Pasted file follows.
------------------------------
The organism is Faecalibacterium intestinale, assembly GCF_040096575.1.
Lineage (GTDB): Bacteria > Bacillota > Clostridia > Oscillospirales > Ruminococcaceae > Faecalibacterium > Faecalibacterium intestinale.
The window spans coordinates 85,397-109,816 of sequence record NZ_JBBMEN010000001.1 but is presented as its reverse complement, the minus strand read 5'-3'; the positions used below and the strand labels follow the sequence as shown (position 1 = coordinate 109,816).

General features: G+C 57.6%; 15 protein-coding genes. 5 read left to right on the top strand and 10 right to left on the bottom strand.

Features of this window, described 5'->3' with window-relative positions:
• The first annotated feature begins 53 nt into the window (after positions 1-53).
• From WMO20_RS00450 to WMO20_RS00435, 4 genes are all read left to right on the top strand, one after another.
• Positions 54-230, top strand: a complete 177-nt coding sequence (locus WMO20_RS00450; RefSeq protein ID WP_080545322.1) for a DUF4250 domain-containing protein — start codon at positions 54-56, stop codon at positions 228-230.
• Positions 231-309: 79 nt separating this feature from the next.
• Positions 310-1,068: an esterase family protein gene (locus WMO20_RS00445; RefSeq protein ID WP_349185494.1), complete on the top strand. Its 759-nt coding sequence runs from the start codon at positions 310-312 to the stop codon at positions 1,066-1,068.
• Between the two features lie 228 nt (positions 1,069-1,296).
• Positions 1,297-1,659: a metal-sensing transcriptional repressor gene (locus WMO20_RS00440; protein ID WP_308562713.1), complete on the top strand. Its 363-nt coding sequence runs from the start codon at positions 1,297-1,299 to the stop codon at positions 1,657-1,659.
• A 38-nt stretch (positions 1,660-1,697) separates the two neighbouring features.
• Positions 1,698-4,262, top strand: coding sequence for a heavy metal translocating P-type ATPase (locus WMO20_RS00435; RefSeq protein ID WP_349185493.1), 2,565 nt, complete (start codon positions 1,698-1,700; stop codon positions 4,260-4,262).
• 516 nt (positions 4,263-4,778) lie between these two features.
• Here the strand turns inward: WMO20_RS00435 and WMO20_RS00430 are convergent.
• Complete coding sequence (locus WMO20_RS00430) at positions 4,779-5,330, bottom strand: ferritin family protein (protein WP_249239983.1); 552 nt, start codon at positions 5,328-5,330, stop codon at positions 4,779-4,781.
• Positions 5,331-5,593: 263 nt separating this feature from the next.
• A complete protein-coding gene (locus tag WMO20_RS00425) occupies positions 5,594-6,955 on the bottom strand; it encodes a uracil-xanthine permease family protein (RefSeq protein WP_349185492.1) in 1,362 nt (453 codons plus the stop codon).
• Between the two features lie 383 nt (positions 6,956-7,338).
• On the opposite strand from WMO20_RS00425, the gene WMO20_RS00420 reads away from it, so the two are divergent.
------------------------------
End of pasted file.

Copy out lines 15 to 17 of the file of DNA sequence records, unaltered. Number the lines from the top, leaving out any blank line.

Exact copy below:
• 516 nt (positions 4,263-4,778) lie between these two features.
• Here the strand turns inward: WMO20_RS00435 and WMO20_RS00430 are convergent.
• Complete coding sequence (locus WMO20_RS00430) at positions 4,779-5,330, bottom strand: ferritin family protein (protein WP_249239983.1); 552 nt, start codon at positions 5,328-5,330, stop codon at positions 4,779-4,781.